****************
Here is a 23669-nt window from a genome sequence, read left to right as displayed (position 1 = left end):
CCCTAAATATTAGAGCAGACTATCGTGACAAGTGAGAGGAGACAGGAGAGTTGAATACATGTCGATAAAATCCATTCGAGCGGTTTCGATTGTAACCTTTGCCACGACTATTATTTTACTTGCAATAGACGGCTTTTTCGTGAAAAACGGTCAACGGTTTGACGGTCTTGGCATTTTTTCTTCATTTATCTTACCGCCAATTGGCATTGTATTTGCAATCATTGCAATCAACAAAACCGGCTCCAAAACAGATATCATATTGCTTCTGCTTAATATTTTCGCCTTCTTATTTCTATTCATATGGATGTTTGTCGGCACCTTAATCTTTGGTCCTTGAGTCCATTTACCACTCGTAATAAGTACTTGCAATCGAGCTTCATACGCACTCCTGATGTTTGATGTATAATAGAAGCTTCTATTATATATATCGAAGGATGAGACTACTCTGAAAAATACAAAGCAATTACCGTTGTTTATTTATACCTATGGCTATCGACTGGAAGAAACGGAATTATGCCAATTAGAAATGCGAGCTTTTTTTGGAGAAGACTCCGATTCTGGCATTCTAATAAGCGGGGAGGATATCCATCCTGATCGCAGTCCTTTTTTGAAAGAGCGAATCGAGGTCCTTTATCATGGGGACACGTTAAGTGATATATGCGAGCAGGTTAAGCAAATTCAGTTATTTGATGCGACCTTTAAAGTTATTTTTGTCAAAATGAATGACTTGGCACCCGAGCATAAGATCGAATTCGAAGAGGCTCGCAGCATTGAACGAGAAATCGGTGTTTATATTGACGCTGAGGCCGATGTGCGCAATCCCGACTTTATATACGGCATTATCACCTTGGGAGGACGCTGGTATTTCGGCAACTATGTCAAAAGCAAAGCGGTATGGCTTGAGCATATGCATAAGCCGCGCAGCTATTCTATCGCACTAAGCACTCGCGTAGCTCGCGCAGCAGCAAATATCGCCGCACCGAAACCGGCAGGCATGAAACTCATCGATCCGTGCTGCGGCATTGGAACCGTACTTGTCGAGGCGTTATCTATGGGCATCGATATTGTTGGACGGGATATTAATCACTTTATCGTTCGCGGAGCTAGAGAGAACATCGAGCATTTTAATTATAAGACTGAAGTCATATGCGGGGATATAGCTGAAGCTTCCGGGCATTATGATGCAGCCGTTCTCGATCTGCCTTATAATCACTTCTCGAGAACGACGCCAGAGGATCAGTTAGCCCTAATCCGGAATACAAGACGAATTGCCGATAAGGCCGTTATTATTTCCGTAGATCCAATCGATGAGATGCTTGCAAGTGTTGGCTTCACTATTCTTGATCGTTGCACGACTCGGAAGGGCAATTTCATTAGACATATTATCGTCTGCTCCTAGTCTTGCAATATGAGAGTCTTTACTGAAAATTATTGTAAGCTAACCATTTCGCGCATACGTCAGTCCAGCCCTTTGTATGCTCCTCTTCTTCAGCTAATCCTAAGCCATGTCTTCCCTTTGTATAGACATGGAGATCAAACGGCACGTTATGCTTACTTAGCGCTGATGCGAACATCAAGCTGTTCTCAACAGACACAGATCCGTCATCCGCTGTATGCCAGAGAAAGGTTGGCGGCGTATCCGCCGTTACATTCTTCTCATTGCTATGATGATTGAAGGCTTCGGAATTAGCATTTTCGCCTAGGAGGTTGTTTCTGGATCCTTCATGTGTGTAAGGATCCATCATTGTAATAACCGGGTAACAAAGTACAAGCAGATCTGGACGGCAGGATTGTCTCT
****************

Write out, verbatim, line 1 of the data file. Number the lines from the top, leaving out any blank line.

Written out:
Here is a 23669-nt window from a genome sequence, read left to right as displayed (position 1 = left end):